Business logistics

From CEOpedia | Management online

Business Logistics corresponds to the science that studies the management of all materials and the corresponding flow of information, starting from suppliers and arriving at the end consumer. Hence, all materials entering the warehouse, as input, to leaving, as output [1].

This discipline, which is the basis of any business process, was developed and started to be studied late, because its importance was not immediately understood. Therefore, although it is not easy to give a definition to this discipline, there is always some confusion when it comes to business logistics.

Nowadays, Business Logistics is gaining more and more importance, thanks to the introduction of many concepts related to the introduction of value creation, or even real global value chains.

As already mentioned, in an international context such as the modern, contemporary one, business logistics is becoming increasingly important, but above all, in such a context, the flow of information and resources in and out, thus exchanged between the various companies or countries, is considerably greater. This is why, at this time, we have come to speak of Global Value Chains, real chains on a global scale. The management of such a process, i.e. the management of information and resources, is essential and vital for any business entity, because it guarantees organisation and solid structure.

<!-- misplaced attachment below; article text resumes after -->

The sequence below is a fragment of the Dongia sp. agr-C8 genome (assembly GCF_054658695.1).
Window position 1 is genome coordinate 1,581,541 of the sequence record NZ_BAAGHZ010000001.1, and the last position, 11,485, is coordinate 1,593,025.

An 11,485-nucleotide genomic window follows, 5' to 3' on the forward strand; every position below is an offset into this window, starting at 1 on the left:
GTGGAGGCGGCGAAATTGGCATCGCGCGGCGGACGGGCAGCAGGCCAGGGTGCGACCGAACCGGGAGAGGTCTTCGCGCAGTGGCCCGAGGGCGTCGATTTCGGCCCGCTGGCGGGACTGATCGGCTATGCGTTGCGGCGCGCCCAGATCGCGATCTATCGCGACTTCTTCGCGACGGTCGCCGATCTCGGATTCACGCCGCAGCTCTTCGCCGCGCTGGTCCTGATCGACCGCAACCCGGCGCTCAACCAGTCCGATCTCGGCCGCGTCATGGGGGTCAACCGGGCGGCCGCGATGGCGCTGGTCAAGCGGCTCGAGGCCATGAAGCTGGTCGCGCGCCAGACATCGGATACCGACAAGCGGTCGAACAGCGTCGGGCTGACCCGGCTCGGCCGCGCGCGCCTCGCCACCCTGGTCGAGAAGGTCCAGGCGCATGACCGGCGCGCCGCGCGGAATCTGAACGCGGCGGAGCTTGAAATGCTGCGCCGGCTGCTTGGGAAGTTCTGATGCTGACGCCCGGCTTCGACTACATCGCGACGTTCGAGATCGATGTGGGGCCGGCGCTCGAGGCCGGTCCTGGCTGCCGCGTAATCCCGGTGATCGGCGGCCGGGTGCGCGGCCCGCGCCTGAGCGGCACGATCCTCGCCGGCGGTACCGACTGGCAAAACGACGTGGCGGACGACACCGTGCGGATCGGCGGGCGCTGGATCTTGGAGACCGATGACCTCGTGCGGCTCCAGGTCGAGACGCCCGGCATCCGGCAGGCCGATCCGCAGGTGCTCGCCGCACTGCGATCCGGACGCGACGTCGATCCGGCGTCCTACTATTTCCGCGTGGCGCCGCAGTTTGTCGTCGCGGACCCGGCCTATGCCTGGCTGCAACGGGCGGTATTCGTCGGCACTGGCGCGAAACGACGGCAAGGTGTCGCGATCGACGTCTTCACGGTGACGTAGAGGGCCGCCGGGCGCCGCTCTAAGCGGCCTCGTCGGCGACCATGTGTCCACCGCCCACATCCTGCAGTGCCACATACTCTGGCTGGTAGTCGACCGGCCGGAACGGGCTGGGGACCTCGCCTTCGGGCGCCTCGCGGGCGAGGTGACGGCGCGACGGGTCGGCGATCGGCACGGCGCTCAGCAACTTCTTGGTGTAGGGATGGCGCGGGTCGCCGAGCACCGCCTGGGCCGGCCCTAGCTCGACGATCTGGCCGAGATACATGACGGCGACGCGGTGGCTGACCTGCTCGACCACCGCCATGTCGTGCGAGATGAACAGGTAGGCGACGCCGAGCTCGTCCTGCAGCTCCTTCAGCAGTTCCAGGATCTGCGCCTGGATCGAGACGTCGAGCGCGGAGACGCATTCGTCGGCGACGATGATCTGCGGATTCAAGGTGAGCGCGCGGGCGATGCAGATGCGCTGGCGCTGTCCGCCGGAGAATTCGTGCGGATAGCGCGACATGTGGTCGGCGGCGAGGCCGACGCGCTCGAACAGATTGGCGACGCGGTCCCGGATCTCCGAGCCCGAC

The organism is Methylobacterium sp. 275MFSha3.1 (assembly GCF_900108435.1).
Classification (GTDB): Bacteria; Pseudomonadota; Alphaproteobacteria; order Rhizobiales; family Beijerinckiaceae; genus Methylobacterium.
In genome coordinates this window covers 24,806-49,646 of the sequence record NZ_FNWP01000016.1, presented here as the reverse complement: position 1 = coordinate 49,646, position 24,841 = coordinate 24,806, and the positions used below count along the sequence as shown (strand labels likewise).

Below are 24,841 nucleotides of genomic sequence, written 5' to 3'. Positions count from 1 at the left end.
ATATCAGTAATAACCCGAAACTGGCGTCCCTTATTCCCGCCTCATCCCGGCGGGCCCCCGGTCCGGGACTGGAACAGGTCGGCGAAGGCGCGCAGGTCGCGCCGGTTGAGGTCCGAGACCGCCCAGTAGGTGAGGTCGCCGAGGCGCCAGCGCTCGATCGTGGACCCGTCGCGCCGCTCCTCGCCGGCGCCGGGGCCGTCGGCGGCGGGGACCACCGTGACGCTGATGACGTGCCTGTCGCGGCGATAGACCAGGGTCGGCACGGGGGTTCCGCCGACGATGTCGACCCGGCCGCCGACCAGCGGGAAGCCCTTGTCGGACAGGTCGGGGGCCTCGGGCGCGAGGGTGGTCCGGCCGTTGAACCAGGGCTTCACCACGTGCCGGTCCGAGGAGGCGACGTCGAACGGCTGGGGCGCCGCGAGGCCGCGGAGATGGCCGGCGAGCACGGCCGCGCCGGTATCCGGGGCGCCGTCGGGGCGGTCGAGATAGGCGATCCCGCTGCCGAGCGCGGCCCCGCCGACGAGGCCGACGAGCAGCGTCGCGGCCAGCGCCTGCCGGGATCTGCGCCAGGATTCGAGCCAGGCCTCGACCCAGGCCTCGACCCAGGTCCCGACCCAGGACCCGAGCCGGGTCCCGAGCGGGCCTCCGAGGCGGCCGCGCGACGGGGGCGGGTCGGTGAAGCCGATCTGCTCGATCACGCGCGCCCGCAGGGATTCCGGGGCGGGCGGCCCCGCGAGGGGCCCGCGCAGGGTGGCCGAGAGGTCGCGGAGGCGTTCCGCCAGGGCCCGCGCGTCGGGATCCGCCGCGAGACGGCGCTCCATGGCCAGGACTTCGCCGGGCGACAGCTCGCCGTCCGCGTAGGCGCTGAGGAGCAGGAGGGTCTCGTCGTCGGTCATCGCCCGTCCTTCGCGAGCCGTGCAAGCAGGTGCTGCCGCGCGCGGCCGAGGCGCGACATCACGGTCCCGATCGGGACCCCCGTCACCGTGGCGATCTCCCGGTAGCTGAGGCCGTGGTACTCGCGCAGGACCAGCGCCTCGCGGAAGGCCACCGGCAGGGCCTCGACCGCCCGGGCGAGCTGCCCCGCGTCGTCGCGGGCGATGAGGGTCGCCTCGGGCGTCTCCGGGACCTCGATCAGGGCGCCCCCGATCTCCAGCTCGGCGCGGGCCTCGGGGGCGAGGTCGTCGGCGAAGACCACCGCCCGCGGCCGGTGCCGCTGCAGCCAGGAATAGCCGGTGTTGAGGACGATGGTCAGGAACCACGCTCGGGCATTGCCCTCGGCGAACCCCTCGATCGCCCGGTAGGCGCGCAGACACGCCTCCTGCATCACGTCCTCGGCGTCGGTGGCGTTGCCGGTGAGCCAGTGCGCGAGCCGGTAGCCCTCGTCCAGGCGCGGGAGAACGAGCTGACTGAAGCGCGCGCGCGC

However, the term was coined around the mid-1900s and was mainly used for military procurement, but even in this context it referred to the flow of information and resources, in a certain sense. It was only later, however, that it also began to have significance in a climate of 'peace' [2].

Inbound and Outbound activities

There are two main macro-groups of activities that make up this major subject, namely Inbound Activities and Outbound Activities [3].

  • Inbound

This macro group refers to all those activities that in some way converge within the company and thus allow materials, resources, goods, to enter the company. According to the article, therefore, this macro group includes the following phases: order, order receipt, transport and management of resources, goods, which are entering the company. Inbound activities are a challenge for the company in terms of cost and time. Indeed, the company aims to keep its warehouse in line with the company's needs, thus more efficient, but this is not always obvious due to high costs or long waiting times for receipt, thus delays.

  • Outbound

This macro group, on the other hand, focuses on the exit of goods, resources, final output, from the warehouse and to the final customer. This macro group includes all the stages of product dispatch from the in-house warehouse, so it is mainly concerned with packaging, delivery to the customer and with assistance during delivery, for any problems, for example. All these activities, in a way, reflect on the final profit because the satisfaction of the end customer, the one who generates profit, also depends on it.

Evolution over the years

As already mentioned, logistics was initially used and thought of solely in military terms, despite the fact that its purpose was actually more or less the same, but then it underwent an evolution, especially in terms of context.